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UW-Superior Alumna: Rebecca Lovejoy

Posted on Jan 11, 2011
UW-Superior alumna Rebecca Lovejoy, Class of '90, has built a successful legal career in Superior. Most recently, she became the Douglas County Court Commissioner -- and the first woman to hold a post in the county judiciary.
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During her legal career, Rebecca Lovejoy has taught at UW-Superior, coached the mock trial team and offered student internships in her office.

During her legal career, Rebecca Lovejoy has taught at UW-Superior, coached the mock trial team and offered student internships in her office.

Naming a job in the Superior legal community that Rebecca Lovejoy hasn't done might be difficult.

A 1990 UW-Superior graduate with a 1993 law degree from Marquette University, Lovejoy has worked in private practice, as staff attorney for a non-profit organization that helps domestic abuse victims, as part-time assistant corporation counsel for Douglas County, as part-time assistant district attorney, as part-time university instructor, and as hearing officer for the Superior public schools. In these roles she developed a wide range of experience as well as a reputation as a hard-working, well-prepared attorney dedicated to public service.

Lovejoy added another job to the list earlier in 2010 when Douglas County's judges appointed her Douglas County Court Commissioner. The appointment includes a unique distinction: She is the first woman to hold a post in the Douglas County judiciary.

UW-Superior offered the right environment

A native of Superior, Lovejoy briefly attended the University of Minnesota after high school. She soon decided to transfer to UW-Superior because the smaller university offered an environment she needed.

"It gave me a lot of attention," she said, "a lot of help from professors, a lot of one-on-one relationships with professors, which was very helpful to me."

Asked to name her most helpful professors, she hesitated. "There were so many," she said. "All of them."

She singled out the late Dr. Egal Feldman, George Gott, and political science professors Dr. Charles Kenney and Dr. George Wright."They helped me express myself, helped me learn how to write, how to present an argument," she said.

'Wanted to do good with my career'

Lovejoy said she decided to major in political science because she was "a bit of an activist" and "wanted to do good with my career."

Kenney, now retired, and Wright steered her toward opportunities like scholarships and internships. She became the first UW-Superior student to complete an internship in the Washington, D.C., office of U. S. Rep. David Obey. Wright also encouraged her to consider attending law school.

"Rebecca always had interesting comments in class as well as a keen analytical mind, so I recommended she attend law school," Wright said. "She likes people and has a practical bent that well fitted her for a law in career. My early sense of her abilities has only been borne out by her career, first in private practice and more recently as assistant district attorney and corporation counsel."

Familiar to students

Lovejoy is familiar to many UW-Superior students. She spent from 1997 to 2008 teaching courses in the university's Legal Studies program. She assisted with the mock trial team, taught in the paralegal program and sponsored student internships in her office.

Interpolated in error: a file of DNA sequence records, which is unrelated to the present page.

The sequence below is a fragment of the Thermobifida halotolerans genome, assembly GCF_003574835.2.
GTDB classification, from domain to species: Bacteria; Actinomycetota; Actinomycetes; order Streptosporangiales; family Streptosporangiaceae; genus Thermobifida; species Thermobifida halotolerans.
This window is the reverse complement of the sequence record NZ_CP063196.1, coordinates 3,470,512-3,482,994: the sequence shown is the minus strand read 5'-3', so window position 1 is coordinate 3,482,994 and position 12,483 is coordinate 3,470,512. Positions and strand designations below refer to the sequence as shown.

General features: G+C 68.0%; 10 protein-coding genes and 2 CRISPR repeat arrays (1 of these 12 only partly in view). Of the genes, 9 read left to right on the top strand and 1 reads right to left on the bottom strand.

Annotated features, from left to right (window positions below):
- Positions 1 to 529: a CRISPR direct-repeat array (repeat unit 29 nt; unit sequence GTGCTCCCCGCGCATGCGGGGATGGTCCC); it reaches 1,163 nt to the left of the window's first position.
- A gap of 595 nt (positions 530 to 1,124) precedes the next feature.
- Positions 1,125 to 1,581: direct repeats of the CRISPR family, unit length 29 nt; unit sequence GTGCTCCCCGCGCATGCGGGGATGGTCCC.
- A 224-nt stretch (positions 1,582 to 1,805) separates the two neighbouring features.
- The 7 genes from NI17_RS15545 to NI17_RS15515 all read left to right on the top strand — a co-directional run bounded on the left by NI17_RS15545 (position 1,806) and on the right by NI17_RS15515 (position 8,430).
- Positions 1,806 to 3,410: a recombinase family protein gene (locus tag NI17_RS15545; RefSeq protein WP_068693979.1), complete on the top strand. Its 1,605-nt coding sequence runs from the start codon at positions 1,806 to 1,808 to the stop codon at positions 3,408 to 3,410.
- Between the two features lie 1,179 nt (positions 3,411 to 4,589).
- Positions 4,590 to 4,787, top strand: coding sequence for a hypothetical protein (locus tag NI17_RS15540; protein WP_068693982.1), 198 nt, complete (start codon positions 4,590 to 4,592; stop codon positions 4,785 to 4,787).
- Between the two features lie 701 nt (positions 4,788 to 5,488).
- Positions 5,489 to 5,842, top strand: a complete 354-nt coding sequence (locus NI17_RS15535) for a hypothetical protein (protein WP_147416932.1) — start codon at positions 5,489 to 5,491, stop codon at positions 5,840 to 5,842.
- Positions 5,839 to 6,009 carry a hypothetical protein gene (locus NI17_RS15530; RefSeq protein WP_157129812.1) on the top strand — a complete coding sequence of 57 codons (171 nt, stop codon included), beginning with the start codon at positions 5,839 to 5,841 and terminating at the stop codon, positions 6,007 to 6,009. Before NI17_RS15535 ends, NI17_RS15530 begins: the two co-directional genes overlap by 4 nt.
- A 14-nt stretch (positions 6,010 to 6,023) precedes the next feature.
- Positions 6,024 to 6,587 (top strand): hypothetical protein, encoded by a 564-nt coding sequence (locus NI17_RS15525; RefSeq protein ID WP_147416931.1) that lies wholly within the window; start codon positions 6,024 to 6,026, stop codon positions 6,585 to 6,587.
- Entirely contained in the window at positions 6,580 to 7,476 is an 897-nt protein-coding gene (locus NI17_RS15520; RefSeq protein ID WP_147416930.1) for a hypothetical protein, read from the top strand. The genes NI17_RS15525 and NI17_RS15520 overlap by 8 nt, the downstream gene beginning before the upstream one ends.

Dr. Maria Wyant Cuzzo, professor of legal studies, broached the idea of teaching to Lovejoy. "I always thought Rebecca would be a great teacher and she was interested in the idea," Cuzzo said. "She has always had a keen interest in helping young people and being a mentor and guide, and she appreciated the mentors and guides she had, so she's giving back."

In Wisconsin, a county court commissioner performs numerous duties involving family court and juvenile court. A commissioner also handles a wide range of matters in civil and criminal court, such as issuing summonses and warrants, and presiding over the initial appearances of defendants.

New job a good fit

For Lovejoy, the job is a good fit. It involves a lot of family law issues, which she handled in private practice. She also deals with a lot of people who are entering the legal system for the first time. "You feel like you're helping families," she said.

She also likes the responsibilities she has in criminal matters. "I feel like I'm helping to protect the community and protect the Constitution," she said.

And the aspect of being the first woman in the Douglas County judiciary? Lovejoy said that isn't a big issue in the local legal community because women already hold so many jobs. However, it's significant to the broader community, and she's received numerous letters and comments from people applauding her appointment.

Several local attorneys are alumni

Lovejoy is one of several graduates of UW-Superior's Legal Studies and Criminal Justice programs who have returned to Superior and Duluth to practice law. Cuzzo said Lovejoy's latest appointment will help the community.

"There are a lot of ways to be successful as an attorney, but those who choose to serve people are on a unique path of being committed to the community," Cuzzo said. "She has a real heart for public service."

"I think she is one of many of our alumni who find accomplishment and success," Cuzzo added, "and they acquired their basic skills at UW-Superior."

Read more Superior Alumni profiles.

News Contact: Al Miller | 715-394-8260 | amiller{atuws}
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